That’s why even before the President took office, NCNW produced its own Black Women and Families Agenda for Change, provided the document to the Presidential transition team and engaged in various meetings on numerous policy issues of concern to the Black community well before Inauguration Day.  The implementation of this agenda also spawned the development of a series of Policy Clubs interspersed throughout the country.  These clubs provide a structure upon which Black women gather regularly to be informed about critical issues and then engage in strategy and action around those policy concerns they deem particularly vexing.

Most recently, implementation of this agenda led to the distribution of nearly 50,000 e-mails encouraging women to get involved in the health care debate by calling their Representatives to ensure their voices were heard and acted upon.  And with the recent ground-breaking health care victory, we now know that their voices were among those who helped this nation achieve a victory it had been in pursuit of for nearly a century.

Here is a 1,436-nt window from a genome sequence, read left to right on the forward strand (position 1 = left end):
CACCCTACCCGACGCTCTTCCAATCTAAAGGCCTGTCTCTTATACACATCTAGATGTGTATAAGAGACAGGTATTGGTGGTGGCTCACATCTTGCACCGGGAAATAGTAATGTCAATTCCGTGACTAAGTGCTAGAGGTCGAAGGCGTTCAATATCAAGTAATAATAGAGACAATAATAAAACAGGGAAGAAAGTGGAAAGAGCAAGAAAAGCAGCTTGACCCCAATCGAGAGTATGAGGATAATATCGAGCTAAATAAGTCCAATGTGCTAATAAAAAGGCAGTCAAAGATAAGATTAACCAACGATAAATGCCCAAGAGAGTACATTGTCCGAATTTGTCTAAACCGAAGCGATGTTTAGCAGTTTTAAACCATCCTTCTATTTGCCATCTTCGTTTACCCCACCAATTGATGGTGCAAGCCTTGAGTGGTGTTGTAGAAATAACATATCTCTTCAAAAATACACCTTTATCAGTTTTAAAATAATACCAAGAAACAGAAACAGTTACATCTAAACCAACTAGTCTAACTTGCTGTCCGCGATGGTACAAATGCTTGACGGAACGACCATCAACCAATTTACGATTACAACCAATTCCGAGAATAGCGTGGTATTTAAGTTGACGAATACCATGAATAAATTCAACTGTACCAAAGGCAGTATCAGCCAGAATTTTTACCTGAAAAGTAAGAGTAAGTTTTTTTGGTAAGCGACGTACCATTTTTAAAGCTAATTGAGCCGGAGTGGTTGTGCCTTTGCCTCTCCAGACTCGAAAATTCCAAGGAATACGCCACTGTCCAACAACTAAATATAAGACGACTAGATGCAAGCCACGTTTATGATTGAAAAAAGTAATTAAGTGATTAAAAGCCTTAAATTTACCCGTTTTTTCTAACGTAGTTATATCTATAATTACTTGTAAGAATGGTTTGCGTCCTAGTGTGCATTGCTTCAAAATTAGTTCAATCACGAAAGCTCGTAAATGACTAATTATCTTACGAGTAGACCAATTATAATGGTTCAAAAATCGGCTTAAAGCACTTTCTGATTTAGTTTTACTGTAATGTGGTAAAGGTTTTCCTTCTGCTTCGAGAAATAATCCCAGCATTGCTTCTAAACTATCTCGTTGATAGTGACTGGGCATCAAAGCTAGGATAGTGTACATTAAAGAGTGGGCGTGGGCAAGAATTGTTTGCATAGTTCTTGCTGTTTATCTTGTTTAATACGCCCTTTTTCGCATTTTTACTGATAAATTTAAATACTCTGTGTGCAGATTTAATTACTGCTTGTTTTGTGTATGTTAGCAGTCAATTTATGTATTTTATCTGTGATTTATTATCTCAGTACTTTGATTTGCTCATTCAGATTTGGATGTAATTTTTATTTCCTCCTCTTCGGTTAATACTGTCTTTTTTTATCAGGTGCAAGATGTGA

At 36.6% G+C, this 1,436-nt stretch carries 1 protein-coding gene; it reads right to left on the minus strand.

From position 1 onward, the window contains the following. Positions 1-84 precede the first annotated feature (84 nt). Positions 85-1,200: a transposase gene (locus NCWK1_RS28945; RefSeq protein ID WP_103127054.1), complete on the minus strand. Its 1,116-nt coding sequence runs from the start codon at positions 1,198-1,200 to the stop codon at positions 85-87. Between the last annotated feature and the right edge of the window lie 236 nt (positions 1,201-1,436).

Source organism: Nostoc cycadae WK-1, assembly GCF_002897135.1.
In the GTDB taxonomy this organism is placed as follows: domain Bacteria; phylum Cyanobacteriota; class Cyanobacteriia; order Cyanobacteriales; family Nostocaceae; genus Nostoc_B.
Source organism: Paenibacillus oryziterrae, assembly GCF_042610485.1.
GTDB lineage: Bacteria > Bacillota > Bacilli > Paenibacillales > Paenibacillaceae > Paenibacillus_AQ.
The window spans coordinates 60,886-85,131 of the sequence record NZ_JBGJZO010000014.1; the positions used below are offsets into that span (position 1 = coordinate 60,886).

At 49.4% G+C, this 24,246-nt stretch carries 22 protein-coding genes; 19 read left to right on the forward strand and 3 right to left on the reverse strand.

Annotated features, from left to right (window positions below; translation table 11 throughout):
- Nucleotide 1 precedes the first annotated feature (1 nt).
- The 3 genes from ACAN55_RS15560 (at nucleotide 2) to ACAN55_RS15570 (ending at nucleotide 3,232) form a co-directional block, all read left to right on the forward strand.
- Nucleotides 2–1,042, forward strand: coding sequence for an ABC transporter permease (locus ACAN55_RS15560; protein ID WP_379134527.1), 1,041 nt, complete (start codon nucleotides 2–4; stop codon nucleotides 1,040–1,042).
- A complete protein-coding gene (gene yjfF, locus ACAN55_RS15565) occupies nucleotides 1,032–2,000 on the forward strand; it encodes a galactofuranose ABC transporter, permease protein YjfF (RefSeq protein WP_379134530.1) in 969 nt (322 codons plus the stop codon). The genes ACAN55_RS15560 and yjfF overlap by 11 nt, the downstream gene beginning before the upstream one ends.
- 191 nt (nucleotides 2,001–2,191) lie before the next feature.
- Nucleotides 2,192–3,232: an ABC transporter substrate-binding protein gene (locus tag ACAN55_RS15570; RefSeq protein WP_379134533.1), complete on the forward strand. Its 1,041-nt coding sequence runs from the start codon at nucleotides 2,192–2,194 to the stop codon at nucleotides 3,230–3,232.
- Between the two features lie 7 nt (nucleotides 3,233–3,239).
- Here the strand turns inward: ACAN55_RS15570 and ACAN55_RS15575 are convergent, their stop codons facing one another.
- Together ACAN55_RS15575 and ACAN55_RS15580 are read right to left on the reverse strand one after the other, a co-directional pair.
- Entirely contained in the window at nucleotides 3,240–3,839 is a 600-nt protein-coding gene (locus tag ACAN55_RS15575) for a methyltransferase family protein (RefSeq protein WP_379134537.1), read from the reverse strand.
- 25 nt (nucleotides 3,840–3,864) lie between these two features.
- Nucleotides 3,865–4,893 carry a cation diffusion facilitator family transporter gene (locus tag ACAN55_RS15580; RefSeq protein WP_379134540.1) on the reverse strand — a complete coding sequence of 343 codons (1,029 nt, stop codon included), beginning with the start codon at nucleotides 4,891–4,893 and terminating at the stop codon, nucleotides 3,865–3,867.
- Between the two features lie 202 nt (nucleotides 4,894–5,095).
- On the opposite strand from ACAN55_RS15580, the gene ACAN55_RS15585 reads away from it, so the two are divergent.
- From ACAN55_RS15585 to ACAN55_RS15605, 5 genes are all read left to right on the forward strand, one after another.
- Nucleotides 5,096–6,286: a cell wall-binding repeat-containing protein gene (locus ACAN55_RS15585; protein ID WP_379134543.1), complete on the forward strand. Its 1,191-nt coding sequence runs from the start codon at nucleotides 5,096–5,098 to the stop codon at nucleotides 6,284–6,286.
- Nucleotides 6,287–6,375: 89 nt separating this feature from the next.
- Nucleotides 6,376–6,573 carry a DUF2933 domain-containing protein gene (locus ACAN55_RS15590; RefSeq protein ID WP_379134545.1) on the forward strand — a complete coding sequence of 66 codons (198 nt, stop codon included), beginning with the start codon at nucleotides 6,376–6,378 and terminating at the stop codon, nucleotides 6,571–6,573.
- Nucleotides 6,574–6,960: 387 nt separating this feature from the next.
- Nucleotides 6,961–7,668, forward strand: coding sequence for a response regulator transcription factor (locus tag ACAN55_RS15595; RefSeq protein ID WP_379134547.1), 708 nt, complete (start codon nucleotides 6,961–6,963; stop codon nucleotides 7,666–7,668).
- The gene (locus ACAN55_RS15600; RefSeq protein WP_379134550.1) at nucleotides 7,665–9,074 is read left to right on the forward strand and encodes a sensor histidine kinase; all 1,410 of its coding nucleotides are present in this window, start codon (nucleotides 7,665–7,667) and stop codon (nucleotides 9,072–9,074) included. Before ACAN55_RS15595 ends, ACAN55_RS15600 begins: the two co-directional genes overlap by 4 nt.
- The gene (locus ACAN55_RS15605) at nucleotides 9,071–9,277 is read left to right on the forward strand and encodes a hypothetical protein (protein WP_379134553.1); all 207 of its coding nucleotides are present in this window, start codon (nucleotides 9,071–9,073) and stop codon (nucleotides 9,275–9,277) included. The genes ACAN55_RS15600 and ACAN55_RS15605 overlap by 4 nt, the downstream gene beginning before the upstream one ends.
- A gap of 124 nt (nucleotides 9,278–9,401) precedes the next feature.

These are just a few of the tangible ways in which one actually works on behalf of change rather than merely staging corporately-sponsored spectacles seemingly in support of it.  I wonder, given their overriding concern regarding the advancement of a Black Agenda, just how many Black people either Smiley or Nelson has actually registered to vote, informed regularly about the issues, or provided tangible vehicles with which those at the grassroots level could actually get involved in the policy process?

Sure Black folk are still disproportionately hurting in the wake of the deepest recession this nation has witnessed in eighty years.  And yes, there’s much more that’s left to be done.  But a sophisticated understanding of the political process certainly knows that both an inside game and an outside game must be waged in order to maximize the chances of success.  However, only a few know how to do both simultaneously.  Perhaps instead of criticizing our devoted elder, those two ought to pull out a pad and pencil and start taking notes.